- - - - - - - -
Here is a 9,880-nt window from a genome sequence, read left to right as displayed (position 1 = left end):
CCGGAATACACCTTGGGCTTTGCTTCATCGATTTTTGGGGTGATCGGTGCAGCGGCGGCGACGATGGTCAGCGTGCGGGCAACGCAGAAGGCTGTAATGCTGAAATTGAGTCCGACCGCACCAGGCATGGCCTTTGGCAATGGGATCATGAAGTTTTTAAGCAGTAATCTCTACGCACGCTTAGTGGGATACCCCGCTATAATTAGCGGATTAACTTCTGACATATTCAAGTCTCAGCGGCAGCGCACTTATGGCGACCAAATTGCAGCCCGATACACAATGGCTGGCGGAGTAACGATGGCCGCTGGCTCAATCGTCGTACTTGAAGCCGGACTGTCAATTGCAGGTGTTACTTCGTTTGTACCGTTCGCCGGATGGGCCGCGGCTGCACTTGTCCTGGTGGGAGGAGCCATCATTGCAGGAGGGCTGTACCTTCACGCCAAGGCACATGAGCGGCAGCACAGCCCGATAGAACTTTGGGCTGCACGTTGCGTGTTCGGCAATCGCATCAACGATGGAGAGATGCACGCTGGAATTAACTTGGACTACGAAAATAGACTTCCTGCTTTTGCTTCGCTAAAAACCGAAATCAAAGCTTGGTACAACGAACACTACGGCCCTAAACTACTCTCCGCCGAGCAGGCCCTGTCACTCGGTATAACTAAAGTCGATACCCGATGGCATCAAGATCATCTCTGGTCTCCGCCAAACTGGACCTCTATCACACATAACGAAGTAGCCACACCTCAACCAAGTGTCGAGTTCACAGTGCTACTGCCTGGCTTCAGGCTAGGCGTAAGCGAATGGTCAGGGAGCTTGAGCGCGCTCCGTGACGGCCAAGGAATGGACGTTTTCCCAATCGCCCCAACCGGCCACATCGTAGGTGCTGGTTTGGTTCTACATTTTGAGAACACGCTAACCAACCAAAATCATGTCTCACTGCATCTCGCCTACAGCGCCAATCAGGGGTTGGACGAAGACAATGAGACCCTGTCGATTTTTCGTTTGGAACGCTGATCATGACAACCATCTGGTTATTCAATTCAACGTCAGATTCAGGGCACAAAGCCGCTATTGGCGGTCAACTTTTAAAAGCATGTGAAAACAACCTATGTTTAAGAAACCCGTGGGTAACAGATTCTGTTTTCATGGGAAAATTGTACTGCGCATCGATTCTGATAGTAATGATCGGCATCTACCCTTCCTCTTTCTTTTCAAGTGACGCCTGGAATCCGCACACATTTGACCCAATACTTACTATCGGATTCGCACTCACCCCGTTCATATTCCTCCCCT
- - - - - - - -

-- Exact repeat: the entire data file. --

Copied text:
Here is a 9,880-nt window from a genome sequence, read left to right as displayed (position 1 = left end):
CCGGAATACACCTTGGGCTTTGCTTCATCGATTTTTGGGGTGATCGGTGCAGCGGCGGCGACGATGGTCAGCGTGCGGGCAACGCAGAAGGCTGTAATGCTGAAATTGAGTCCGACCGCACCAGGCATGGCCTTTGGCAATGGGATCATGAAGTTTTTAAGCAGTAATCTCTACGCACGCTTAGTGGGATACCCCGCTATAATTAGCGGATTAACTTCTGACATATTCAAGTCTCAGCGGCAGCGCACTTATGGCGACCAAATTGCAGCCCGATACACAATGGCTGGCGGAGTAACGATGGCCGCTGGCTCAATCGTCGTACTTGAAGCCGGACTGTCAATTGCAGGTGTTACTTCGTTTGTACCGTTCGCCGGATGGGCCGCGGCTGCACTTGTCCTGGTGGGAGGAGCCATCATTGCAGGAGGGCTGTACCTTCACGCCAAGGCACATGAGCGGCAGCACAGCCCGATAGAACTTTGGGCTGCACGTTGCGTGTTCGGCAATCGCATCAACGATGGAGAGATGCACGCTGGAATTAACTTGGACTACGAAAATAGACTTCCTGCTTTTGCTTCGCTAAAAACCGAAATCAAAGCTTGGTACAACGAACACTACGGCCCTAAACTACTCTCCGCCGAGCAGGCCCTGTCACTCGGTATAACTAAAGTCGATACCCGATGGCATCAAGATCATCTCTGGTCTCCGCCAAACTGGACCTCTATCACACATAACGAAGTAGCCACACCTCAACCAAGTGTCGAGTTCACAGTGCTACTGCCTGGCTTCAGGCTAGGCGTAAGCGAATGGTCAGGGAGCTTGAGCGCGCTCCGTGACGGCCAAGGAATGGACGTTTTCCCAATCGCCCCAACCGGCCACATCGTAGGTGCTGGTTTGGTTCTACATTTTGAGAACACGCTAACCAACCAAAATCATGTCTCACTGCATCTCGCCTACAGCGCCAATCAGGGGTTGGACGAAGACAATGAGACCCTGTCGATTTTTCGTTTGGAACGCTGATCATGACAACCATCTGGTTATTCAATTCAACGTCAGATTCAGGGCACAAAGCCGCTATTGGCGGTCAACTTTTAAAAGCATGTGAAAACAACCTATGTTTAAGAAACCCGTGGGTAACAGATTCTGTTTTCATGGGAAAATTGTACTGCGCATCGATTCTGATAGTAATGATCGGCATCTACCCTTCCTCTTTCTTTTCAAGTGACGCCTGGAATCCGCACACATTTGACCCAATACTTACTATCGGATTCGCACTCACCCCGTTCATATTCCTCCCCT